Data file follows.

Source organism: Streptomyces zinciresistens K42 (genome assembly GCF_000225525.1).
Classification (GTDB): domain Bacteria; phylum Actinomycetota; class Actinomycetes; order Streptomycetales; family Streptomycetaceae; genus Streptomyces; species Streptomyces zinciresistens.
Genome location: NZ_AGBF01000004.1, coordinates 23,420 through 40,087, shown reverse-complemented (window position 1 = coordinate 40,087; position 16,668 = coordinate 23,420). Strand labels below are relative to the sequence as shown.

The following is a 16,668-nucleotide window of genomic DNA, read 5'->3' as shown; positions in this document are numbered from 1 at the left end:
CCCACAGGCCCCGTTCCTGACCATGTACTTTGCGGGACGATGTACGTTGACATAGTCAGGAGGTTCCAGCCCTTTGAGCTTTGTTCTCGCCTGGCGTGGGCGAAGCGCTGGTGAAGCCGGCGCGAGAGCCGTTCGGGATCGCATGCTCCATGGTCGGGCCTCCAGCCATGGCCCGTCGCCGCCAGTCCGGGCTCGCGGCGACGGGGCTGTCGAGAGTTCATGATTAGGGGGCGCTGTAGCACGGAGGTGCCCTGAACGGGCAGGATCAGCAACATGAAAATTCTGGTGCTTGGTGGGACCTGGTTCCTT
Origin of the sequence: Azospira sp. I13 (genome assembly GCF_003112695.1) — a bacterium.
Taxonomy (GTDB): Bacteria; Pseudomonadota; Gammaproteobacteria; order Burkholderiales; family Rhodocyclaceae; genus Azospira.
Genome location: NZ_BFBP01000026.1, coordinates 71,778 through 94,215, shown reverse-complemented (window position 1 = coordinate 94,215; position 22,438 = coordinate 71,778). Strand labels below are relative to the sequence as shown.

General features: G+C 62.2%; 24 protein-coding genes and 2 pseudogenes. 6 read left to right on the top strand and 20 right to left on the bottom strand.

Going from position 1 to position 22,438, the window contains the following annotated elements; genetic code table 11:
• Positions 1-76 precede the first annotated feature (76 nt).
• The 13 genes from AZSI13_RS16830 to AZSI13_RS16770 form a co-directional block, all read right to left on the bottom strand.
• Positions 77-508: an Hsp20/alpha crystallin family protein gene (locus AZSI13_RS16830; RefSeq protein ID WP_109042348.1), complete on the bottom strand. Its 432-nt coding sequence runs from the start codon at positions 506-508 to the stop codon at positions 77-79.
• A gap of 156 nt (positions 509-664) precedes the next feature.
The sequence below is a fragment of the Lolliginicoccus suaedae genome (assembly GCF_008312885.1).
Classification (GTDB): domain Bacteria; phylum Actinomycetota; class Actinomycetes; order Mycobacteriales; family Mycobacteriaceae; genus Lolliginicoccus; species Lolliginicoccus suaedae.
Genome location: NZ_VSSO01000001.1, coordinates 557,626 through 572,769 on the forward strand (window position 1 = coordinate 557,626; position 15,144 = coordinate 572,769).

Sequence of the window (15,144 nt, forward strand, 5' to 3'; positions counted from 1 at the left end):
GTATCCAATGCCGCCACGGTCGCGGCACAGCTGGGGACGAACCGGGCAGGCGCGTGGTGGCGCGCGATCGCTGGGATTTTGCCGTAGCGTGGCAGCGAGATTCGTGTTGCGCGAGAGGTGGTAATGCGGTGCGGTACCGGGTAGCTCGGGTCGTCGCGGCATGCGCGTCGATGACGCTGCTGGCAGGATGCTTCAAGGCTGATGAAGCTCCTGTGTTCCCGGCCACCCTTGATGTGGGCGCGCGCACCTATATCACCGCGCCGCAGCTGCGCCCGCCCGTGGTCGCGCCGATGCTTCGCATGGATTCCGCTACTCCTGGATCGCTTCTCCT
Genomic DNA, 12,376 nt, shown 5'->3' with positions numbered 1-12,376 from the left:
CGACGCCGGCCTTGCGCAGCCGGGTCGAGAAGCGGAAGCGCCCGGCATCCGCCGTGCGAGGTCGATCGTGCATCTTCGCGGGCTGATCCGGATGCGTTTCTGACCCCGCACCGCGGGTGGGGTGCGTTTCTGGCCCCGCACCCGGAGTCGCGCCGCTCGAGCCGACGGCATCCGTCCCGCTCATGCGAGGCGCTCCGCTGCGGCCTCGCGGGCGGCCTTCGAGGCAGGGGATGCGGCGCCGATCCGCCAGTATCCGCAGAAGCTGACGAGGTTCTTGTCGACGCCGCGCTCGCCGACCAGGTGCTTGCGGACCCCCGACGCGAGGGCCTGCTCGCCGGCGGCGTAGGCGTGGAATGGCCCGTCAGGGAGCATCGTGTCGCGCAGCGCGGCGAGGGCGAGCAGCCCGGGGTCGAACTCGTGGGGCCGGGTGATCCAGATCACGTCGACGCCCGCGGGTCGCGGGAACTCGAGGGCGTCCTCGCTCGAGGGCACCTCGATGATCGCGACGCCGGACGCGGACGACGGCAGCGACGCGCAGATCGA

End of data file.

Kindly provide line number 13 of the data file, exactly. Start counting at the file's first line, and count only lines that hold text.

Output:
• Positions 77-508: an Hsp20/alpha crystallin family protein gene (locus AZSI13_RS16830; RefSeq protein ID WP_109042348.1), complete on the bottom strand. Its 432-nt coding sequence runs from the start codon at positions 506-508 to the stop codon at positions 77-79.